The Girl Without Hands (France – 2016) – Short Review

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for Cinetalk.net

Sébastien Laudenbach’s The Girl Without Hands (La fille Sans Mains),  his first feature after a string of highly promising shorts, is a hand-painted animated jewel of a film in glorious 2D. The story of a young woman, collateral victim of her father’s pact with the Devil, challenging the darkness of the world with her purity of mind and body.

Freely adapted from European folk tales (once collected by Brothers Grimm), The Girl Without Hands is mainly the results of Continue reading

Fantasia 2017: Fritz Lang ( Germany – 2016)

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for Cinetalk.net

With Fritz Lang, Gordian Maugg directed a risky fantasized story about the famous German director set at the beginning of the 1930’s. Lang had yet to direct his first talkie, Germany was on the verge of disasters to come with the rise of the Nazi party, a series of gruesome murders, by serial killers, was terrorized the German public.

Fritz Lang & wife/ screenwriter Thea von Harbou, for their first sound film, that would become the celebrated M (1931), draw inspirations from serial killer Peter Kürten, dubbed the “Vampire of Düsseldorf “, but also from the Fritz Haarmann and Carl Grobmann cases.

Fritz Lang is not your typical biopic. It approaches its subject as if Continue reading

BILL FRISELL, A PORTRAIT

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Sandro Forte for Cinetalk.net

Emma Frantz new music documentary Bill Frisell, A Portrait, is about feelings, exploration of ideas and creative process more than it is actually about music itself.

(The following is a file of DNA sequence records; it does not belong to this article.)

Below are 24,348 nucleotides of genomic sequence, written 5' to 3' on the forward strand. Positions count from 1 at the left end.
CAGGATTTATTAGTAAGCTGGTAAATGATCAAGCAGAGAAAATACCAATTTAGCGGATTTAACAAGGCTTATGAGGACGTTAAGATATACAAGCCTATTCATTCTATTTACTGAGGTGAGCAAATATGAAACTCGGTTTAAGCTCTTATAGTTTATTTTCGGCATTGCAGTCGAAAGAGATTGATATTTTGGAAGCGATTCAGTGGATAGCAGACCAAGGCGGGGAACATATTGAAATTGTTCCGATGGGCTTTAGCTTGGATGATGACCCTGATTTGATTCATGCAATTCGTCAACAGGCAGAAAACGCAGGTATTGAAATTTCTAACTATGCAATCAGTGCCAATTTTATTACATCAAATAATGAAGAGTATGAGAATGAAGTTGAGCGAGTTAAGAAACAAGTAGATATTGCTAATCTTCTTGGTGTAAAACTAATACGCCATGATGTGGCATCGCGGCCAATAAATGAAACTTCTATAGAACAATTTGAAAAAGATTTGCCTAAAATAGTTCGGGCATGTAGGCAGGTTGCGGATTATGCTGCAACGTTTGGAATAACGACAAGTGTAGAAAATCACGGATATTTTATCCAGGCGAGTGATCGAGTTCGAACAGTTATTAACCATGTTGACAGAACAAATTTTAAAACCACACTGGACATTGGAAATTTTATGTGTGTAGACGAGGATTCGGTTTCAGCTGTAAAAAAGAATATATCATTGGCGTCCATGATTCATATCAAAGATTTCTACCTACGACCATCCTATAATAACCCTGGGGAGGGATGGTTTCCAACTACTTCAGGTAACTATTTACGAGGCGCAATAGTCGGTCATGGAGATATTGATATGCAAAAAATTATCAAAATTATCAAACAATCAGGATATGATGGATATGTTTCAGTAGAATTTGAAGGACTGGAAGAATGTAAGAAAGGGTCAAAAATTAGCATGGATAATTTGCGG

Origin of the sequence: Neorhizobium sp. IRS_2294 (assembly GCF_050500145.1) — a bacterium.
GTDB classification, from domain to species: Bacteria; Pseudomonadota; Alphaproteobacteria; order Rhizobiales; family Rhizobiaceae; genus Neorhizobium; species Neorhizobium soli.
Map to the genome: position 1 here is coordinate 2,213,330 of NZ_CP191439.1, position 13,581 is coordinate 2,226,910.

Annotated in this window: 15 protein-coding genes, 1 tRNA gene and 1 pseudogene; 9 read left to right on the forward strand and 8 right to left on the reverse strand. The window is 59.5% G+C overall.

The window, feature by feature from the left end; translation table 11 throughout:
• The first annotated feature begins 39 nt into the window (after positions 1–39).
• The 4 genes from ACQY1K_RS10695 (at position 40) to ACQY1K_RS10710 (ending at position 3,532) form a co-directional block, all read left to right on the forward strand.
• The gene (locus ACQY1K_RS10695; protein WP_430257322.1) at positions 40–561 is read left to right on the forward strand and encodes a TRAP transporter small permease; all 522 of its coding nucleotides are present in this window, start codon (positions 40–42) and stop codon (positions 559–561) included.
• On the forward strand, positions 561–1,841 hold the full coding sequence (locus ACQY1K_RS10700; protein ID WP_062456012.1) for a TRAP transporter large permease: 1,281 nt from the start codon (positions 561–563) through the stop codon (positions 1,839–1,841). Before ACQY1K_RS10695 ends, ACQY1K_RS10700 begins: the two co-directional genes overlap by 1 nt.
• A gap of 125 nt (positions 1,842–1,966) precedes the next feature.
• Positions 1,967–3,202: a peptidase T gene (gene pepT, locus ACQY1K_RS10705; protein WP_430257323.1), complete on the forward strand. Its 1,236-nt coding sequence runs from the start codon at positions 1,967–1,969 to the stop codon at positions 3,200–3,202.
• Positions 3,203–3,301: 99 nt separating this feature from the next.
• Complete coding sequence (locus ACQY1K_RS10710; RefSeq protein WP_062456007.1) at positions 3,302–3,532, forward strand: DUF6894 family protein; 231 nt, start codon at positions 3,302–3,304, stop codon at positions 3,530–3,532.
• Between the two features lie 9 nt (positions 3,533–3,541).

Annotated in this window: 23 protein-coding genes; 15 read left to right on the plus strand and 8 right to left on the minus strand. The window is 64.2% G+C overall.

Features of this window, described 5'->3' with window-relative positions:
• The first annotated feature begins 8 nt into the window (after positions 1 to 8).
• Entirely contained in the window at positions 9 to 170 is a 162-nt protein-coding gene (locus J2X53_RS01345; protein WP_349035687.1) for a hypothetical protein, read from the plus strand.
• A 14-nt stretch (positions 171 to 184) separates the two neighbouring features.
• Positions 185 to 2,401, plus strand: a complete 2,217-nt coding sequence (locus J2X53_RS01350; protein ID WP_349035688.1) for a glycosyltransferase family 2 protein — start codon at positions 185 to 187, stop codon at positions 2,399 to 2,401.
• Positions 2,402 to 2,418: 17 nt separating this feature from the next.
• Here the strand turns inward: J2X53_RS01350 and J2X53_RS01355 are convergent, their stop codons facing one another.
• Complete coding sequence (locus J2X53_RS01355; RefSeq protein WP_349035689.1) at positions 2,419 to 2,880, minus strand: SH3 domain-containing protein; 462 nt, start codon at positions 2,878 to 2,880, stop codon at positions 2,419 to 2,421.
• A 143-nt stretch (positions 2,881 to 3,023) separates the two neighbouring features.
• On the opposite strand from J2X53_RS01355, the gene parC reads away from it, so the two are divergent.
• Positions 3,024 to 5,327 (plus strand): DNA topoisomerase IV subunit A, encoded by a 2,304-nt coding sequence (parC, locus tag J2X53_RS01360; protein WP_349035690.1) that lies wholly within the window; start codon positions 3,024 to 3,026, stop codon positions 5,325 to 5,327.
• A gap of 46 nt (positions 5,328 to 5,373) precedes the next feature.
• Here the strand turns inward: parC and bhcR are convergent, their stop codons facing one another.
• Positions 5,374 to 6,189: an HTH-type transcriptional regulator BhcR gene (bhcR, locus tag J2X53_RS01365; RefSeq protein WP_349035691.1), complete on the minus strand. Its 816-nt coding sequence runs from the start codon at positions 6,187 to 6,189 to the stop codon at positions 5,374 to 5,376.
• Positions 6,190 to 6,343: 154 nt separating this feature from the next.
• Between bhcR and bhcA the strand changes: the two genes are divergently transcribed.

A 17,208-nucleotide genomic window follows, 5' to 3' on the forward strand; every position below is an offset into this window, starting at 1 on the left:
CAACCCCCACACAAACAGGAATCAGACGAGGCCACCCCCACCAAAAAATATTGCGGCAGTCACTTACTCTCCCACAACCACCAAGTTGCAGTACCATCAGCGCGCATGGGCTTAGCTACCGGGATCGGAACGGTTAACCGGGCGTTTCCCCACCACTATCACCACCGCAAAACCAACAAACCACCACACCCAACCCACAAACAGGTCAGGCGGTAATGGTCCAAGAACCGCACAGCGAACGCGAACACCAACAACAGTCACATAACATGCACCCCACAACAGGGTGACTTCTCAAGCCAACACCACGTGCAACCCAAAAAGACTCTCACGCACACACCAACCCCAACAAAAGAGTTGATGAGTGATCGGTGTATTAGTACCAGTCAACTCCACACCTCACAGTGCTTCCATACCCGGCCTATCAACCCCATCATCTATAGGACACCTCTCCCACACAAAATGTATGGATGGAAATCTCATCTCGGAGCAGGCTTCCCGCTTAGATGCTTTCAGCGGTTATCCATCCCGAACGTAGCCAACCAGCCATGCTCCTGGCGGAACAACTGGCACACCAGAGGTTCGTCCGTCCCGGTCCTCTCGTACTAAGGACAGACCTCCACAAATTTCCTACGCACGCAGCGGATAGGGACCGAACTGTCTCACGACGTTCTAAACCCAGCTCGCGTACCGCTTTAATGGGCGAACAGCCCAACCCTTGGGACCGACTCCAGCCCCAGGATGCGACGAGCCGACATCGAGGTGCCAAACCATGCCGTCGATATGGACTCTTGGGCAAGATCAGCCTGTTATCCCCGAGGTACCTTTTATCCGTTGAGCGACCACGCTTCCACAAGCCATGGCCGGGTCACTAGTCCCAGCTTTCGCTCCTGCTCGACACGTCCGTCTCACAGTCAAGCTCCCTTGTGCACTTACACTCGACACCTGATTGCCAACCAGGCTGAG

A witness to the simplicity (and talent) of a gifted guitarist, in which arrogant rocker behavior is denied, Bill Frisell, A Portrait offers selected insights (with the participation of a collection of colleagues and admirers) about the work and the input of Frisell from Hal Willner, Paul Simon, Ron Carter,  Bonnie Raitt, Nels Cline, Jim Hall , Jack DeJohnette, Michael Gibbs & Al.

Bill Frisell, A Portrait may take a time for beginners to get into it, Continue reading

KEDI (Turkey – 2016) – Short Review

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for Cinetalk.net

Turkish director Ceyda Torun’s Kedi propose a singular look at the city of Istanbul through the eyes of its emblematic inhabitant: the street cat.

Ceyda Torun, who grew up in Istanbul, provides numerous portraits of individual felines with an obvious sympathetic view of an animal arguably very difficult to shoot with. Today’s light camera offer the opportunity to trail the furry beast and follow it in its footsteps and into alley cats territory. The shooting certainly took a lot of patience. And it is the most rewarding asset of the project.

A feature that goes beyond the cat video, while sharing its cuteness, Kedi unfortunately runs slightly out of gas halfway through. It introduces some insight and stories about the pussy invasion within the walls of the city but it simply does not furnish enough content to fill 80 minutes. These links about the immigration of our fellow with claws should have been extended to keep it going. But it simply doesn’t. Still, Kedi is a pleasurable adventure into the world of our favorite flea bag.

First date movie? Sure.

*** For Montrealers, the film started May 26th at Cinéma du Parc.

Chuck (US – 2016) – Short Review

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for Cinetalk.net

Chuck (it was titled the The Bleeder when shown at TIFF in September)is based upon the real life story of heavyweight boxer Chuck Wepner who had a shot at glory in 1975 facing Muhammad Ali in the ring and making it to the 15th round.

Directed by Philippe Falardeau (The good lie) it stars Liev Schreiber (Spotlight, X-Men), Naomi Watts and Ron Perlman (Hellboy). It is said that Wepner’s story was influential in the Making of Rocky (1976). At least that is what he wants us to believe.

We are witnesses to the preceding, then the fight and the ensuing downfall. The depiction of 1970’s era is honest, the performances are enjoyable, especially Perlman as the manager. A colorful manager is a must to any boxing film.

Chuck is a pedestrian ride narrated with with a great dose of narcissism, but in such a self-deprecating way it ultimately becomes sympathetic. Chuck is much about trusting the word of the one telling the story…